This article was last modified on February 22, 2012.


Interview with Rob Freeman, “The Dead”

If Rob Freeman is known for anything, in my opinion it should be for being a nice guy. He is very easy-going and a pleasure to talk with. But that isn’t how you would know him.

You would recognize him (if you don’t already know his name) from “Pumpkinhead: Blood Feud” where he played the sheriff, or perhaps from multiple episodes of “Millennium”, “The Outer Limits” or “The X-Files”. Non-horror fans may have seen him in “Prozac Nation”, among others…

I briefly sat down and had a chat with Rob about his newest film, “The Dead”, which is now available on DVD and Blu-Ray. And yes, I do recommend this film… one of the rare good zombie films out there.

GS: Do you ever get confused with other Rob Freemans?

RF: (laughs) That’s a great question. Never. (laughs)

GS: Alright, because when I was doing research for this interview, I found two other guys first — a libertarian blogger and a musician.

RF: This is clearly Google’s fault, not enough searches for me.

GS: Do you have any fond memories of Lance Henriksen?

RF: Yeah. I first met Lance when he was doing “Millennium” and I co-starred with him. He was a funny guy. I met him again in Romania, and he was just a fun, crazy guy.

GS: Any particular stories?

RF: I think what I recall best was his beautiful voice. He regaled me with some pretty good stories from “Alien” and stuff like that. I just recall him fondly, nothing really in particular.

GS: This story has been going around, but tell me more about how malaria is treated in Western Africa…

RF: I got malaria where we were based, and they ended up taking me to a clinic. I just felt odd and wasn’t sure what was going on. So they took me to the clinic and they said, “Oh, yeah, he has malaria, but we don’t have any space here.” So they put me in a storage room, and had me sleep on a table overnight with tubes in my arm. Being stuffed in a storage closet overnight is pretty harrowing, just horrible. I got up in the morning and was fine. But a month later I passed out and had to be raced to a brick building with mold on the walls, and I was just seconds or minutes from death. This is when the malaria became full-blown.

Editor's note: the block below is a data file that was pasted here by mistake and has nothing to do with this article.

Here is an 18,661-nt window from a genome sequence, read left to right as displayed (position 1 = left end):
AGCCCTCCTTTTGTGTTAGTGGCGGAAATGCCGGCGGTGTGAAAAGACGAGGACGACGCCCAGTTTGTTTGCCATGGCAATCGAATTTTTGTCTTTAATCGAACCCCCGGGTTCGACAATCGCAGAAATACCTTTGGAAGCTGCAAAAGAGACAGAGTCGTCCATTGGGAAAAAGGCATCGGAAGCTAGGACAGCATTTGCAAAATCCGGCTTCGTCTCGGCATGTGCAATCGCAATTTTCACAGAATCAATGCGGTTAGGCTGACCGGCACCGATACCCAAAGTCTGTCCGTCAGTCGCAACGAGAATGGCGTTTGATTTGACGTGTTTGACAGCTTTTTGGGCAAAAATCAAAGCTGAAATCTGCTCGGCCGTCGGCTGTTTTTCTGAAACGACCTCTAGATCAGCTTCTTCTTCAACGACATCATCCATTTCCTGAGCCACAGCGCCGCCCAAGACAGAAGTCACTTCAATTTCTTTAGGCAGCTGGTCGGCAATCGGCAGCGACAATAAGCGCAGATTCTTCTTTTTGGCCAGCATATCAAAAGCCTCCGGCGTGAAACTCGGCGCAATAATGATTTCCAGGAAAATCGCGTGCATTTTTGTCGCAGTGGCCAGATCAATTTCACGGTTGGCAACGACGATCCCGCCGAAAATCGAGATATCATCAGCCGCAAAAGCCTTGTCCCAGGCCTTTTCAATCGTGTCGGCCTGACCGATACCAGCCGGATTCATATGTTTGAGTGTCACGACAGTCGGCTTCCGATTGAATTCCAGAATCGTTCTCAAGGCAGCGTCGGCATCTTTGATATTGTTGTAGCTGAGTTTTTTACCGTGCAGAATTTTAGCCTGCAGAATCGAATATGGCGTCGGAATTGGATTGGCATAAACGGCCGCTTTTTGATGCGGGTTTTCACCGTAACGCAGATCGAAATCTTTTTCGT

This was the first time in my life I thought, “Hmmm. I could die.” I made it through. Gavin, how would you react if you came to, you were delirious, and were in some dark, bizarre place? Oh, they speak a language you can’t understand.

GS: I don’t know how I would feel… I have no stories like that to share.

RF: Yeah, that’s how it went. You just don’t know what to think!

GS: Aside from passing out and getting malaria, what are the logistical issues of shooting in Western Africa as opposed to a studio?

RF: We had issues because we didn’t have a lot of money, and Africa runs off of bribes. What we call corruption they call doing business. So we constantly ran into issues where we had to bribe people, this would take what little money we had, and we would not be able to afford to feed ourselves. Transport was enough big issue, getting equipment down from England and getting it through the ports. Carrying equipment through Burkina Faso and trying to sneak across borders was an ordeal. We did not really have a crew, so we all had to haul equipment and we all had to scout locations. If cameras get broken, we were thousands of miles from a repair station. Jon Ford is pretty much a genius at fixing things, putting cameras back together with super glue and wires.